Doctors have called for an end to mandatory ultrasounds ahead of abortions.
While anti-abortion politicians continue to pass laws requiring ultrasounds before people can get abortions, another study has revealed how problematic and largely unnecessary this is, in line with what doctors and abortion rights advocates have been saying for years. And eliminating the requirement that a patient undergoes an invasive ultrasound could make abortions easier and safer to obtain.
A new study conducted by Advancing New Standards in Reproductive Health, a project at the University of California San Francisco, found that with careful screening questions, most people are able to determine whether they are more than 10 weeks pregnant, which matters in determining eligibility for medication abortion, an option only approved up to the 10-week mark.
The study asked people to answer three questions: the date of their last known period, the date they think they got pregnant, and the estimated number of weeks they have been pregnant. When people answered multiple questions, rather than just the traditional inquiry about the date of their last menstrual period, the study found, only 2.7% of people incorrectly believed they were under 10 weeks pregnant when they were actually over that amount.
The questions can be asked in another, more straightforward way as well, the study found. People were asked whether they believed they were more than 10 weeks pregnant, were more than two months pregnant, or had missed more than two periods. When people were asked those questions, only 2.3% incorrectly thought they were under 10 weeks pregnant.
Ultimately, the study concluded that laws or policies requiring in-person ultrasounds were "not universally necessary to establish gestation-based eligibility" for medication abortion.
This is a significant finding, as 28 states require people to obtain an ultrasound before they can have an abortion. Six of those states require the abortion provider to show and describe the ultrasound image to the patient. New ultrasound requirements went into effect in New Hampshire, Arkansas, and Montana in 2021.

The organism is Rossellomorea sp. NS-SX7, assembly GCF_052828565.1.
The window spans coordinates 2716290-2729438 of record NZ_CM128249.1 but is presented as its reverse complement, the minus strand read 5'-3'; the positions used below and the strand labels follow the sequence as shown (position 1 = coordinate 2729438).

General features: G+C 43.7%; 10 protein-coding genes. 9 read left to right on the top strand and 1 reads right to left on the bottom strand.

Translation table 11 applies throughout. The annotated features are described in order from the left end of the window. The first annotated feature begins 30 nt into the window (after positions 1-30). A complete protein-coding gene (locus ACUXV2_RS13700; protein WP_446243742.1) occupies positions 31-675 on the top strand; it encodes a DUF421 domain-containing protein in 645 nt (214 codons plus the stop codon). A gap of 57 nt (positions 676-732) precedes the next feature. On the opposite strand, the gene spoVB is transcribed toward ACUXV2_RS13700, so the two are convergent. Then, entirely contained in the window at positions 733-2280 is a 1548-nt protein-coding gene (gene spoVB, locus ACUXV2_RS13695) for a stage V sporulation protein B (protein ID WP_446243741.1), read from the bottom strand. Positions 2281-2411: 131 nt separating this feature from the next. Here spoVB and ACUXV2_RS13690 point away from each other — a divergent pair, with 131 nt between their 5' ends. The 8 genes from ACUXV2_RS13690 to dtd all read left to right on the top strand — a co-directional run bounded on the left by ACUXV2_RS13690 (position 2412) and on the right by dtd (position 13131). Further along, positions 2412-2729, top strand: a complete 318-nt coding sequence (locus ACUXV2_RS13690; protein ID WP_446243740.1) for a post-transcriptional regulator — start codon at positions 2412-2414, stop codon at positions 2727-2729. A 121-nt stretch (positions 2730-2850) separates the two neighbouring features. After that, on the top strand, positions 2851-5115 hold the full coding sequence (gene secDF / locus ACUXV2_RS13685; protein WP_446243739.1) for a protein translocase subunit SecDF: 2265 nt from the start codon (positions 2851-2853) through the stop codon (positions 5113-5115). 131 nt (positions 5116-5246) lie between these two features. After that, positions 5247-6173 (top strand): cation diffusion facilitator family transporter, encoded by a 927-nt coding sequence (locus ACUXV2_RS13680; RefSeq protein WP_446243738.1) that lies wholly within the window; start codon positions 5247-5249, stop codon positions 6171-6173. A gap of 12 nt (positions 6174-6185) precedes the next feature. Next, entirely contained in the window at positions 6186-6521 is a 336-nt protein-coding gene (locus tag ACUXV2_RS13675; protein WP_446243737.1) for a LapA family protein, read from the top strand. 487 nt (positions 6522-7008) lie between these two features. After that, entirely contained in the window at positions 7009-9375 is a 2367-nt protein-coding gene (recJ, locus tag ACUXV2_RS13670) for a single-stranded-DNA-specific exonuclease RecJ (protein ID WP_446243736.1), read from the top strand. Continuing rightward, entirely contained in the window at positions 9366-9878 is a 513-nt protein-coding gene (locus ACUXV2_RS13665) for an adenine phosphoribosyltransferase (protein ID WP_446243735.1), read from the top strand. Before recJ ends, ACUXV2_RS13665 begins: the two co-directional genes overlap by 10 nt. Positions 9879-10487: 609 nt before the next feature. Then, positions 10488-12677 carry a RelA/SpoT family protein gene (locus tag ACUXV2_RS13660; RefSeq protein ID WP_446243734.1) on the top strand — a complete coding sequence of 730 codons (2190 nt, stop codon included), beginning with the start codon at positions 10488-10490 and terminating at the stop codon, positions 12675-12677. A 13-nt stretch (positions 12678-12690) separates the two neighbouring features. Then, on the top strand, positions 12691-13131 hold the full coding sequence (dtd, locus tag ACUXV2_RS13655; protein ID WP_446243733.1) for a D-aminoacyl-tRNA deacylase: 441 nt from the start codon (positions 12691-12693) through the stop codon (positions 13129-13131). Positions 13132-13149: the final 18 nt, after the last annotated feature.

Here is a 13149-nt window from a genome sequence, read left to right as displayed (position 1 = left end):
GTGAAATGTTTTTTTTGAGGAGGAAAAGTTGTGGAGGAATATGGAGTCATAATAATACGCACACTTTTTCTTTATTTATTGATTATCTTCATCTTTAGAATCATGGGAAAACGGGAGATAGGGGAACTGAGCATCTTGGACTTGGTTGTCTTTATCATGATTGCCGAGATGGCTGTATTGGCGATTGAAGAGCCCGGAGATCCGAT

New Hampshire's new abortion law requires an ultrasound in addition to imposing a ban on abortion after 24 weeks of gestation. In the early stages of pregnancy, an ultrasound is not the traditional "over-the-belly" style, Kayla Montgomery of Planned Parenthood of Northern New England told New Hampshire station WMUR in December. Rather, said Montgomery, the ultrasounds that patients undergo in very early stages of pregnancy — the same early weeks during which they are eligible for medication abortion — are invasive transvaginal ultrasounds that require penetration with a probe.
Additionally, requiring an ultrasound, particularly before the 10-week mark, also means the patient must make an in-person visit and undergo a medical procedure before simply receiving abortion pills. In the era of COVID, an unnecessary doctor's visit could, the study noted, increase a patient's risk of contracting the disease.
The American College of Obstetricians and Gynecologists has called for the removal of mandatory ultrasound laws. The group notes that most abortion care globally does not require an ultrasound and the laws limit access to abortion while undermining doctors as they try to provide the best care.
Anti-abortion activists insist ultrasounds are necessary so people have complete information before deciding how to proceed, with the goal being that they will change their mind about having the abortion. However, showing the ultrasound seldom changes the patient's mind. A study of over 15,000 medical records published in the journal Obstetrics & Gynecology in 2014 found that 98.4% of people who saw the ultrasounds went on to have an abortion. Mandatory ultrasounds, therefore, do not even serve the anti-abortion movement's goal of changing a patient's mind.
They also require patients to make a trip to a hospital or clinic for the ultrasound even when they are seeking an early-stage medication abortion. This is especially unneeded, given that the FDA has already concluded there is no risk in simply mailing abortion pills to patients after a telehealth consultation with a doctor. While anti-abortion legislators continue to impose this procedure, research shows it is simply not necessary.
Published with permission of The American Independent Foundation.